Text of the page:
And Emily, absolutely I’ve heard women say that. But I still feel that women have the same access to and ability to understand financial information that men do. Whether or not they choose to access it is another issue entirely. Creating “special for women” resources so that women can access them IS condescending and sexist.

    I am ALL for creating accessible and easy to understand financial information for people not good at math or who are busy or who want to avoid the issue altogether. I don’t agree with creating “special for women” financial information because I feel it implies that women are stupid or weak.

  16. MoonBunny

    I’m glad you’re starting this series. As a 21-year-old college student and woman, I’ve felt far too stupid when it comes to money for far too long. I started my education on my own through financial blogs like yours and also through novels, most notably “Your Money or Your Life.” My parents, though always helpful, really didn’t teach me much about money, and I have a sneaking suspicion it’s because they’re not too aware themselves.

  17. Brooke

    Also looking forward to reading your series. Several comments though:
    Some of my women friends equate “sales” to be savings. It’s not savings if you’re spending money on shoes you don’t need just because they happen to be on sale. That’s not financial planning, that’s falling for marketing ploys, and it’s still money exiting the wallet. (I’m sure men have their own vices.)
    Also, as an attorney I have seen many of my women clients who were stay at home moms, not working, with no means of support other than the husband, find themselves in a hairy dilemna if ever the marriage ends. This happens a LOT, maybe not so much in situations where both people are educated and able to get employment, but it happens quite a bit nonetheless, even among the younger generation. Women (and men) need to be educated on financial matters, regardless of their marital situation.
    Thanks for your site!

  18. Wanda

    Hi Ramit,

    Tthere is a group of blogs by 20something women that I always enjoy reading.

    Check out,,,,,,,, etc.

    I guess I feel a special affinity towards those blogs because we are all recent college grads. Any one of them would be a great addition to your women & money series.

  19. Kristina

    I think this series is a great idea, and I appreciate you doing it. The main think I appreciate is that you have enough gender sensitivity to 1) realize that there is a gender disparity in who reads your website 2) realize that this is either because your website is unintentionally gender biased (geared more toward men – makes sense given that you are a man) and/or because of gendered differences in how women and men access financial information and 3) because you decided to do something to address the situation.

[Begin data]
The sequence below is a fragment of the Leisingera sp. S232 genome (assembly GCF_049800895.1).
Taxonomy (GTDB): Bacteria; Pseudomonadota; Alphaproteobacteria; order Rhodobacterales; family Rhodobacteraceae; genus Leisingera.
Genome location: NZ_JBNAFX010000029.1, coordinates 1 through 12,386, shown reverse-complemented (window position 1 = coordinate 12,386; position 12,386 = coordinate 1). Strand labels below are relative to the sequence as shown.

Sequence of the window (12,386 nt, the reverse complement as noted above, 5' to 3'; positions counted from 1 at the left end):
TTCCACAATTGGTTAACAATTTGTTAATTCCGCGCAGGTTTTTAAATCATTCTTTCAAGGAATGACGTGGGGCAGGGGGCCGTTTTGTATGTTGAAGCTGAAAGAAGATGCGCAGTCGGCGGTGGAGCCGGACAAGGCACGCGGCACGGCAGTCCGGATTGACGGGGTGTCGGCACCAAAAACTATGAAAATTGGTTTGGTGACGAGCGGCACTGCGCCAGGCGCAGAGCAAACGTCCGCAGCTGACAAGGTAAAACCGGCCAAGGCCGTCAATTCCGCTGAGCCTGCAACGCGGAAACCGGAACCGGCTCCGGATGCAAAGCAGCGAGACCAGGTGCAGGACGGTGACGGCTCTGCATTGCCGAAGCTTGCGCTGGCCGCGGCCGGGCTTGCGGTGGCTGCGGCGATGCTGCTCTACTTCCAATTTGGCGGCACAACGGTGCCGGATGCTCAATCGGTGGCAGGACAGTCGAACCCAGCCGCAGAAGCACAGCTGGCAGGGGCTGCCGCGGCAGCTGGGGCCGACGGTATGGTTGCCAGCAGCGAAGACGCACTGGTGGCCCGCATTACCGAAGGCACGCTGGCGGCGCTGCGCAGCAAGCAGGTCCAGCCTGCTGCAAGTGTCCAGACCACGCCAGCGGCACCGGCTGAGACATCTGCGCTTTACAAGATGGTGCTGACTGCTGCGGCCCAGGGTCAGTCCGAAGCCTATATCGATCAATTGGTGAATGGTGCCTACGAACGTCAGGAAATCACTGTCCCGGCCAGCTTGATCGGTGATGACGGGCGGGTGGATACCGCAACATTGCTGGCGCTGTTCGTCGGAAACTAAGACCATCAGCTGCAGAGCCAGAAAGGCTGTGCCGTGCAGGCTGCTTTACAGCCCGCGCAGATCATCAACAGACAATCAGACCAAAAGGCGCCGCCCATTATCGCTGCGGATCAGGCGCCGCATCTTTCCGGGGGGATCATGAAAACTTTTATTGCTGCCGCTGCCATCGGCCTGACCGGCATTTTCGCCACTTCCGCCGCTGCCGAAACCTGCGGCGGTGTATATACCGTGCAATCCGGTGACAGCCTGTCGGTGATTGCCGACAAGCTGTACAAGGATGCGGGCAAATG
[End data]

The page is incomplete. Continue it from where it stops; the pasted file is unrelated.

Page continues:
Tons of research shows that there are plenty of financial differences between men and women. These differences are the result of gender socialization in our country – not something in the DNA of women and men! As you mentioned, women earn less than men and face all sorts of discrimination in the workplace that produces this difference. Women don’t negotiate for raises as much as men do, and studies of MBAs show that this affects women’s incomes throughout their lives. In fact, women don’t feel entitled to ask for lots of things that men feel comfortable asking for in the workplace and elsewhere, and women suffer consequences for this. Women feel less financially secure about money – it’s called the “bag lady syndrome” where women worry more about becoming destitute no matter their present situation. This comes from women often being in more precarious financial situations than men and women feeling more vulnerable and financially dependent than men. Men are more likely to grow up expecting to earn a good income, expecting it to increase, and anticipating being a “breadwinner.” Women have internalized seeing endless examples of other women giving up their professional lives to take care of children, a home and a husband and then seeing those women struggle as single mothers or widows when the male breadwinner goes away. Financial companies are male-biased in tons of unconscious and conscious ways – often because it’s a bunch of men designing programs, marketing, etc with male clients in mind. Some companies (like Citibank) have recently started trying to put a gender lens on their services, marketing, etc to attract more women customers.

    Good luck with your series! Hopefully women will find it and read it.

  20. Around the PF Blogosphere: June 26, 2007 | The Sun’s Financial Diary | A Personal Finance Blog on Saving and Investing

    […] Will Teach You to Be Rich is running a series on women and personal finance and one of the stereotypes of women and money is “Women just don’t care about […]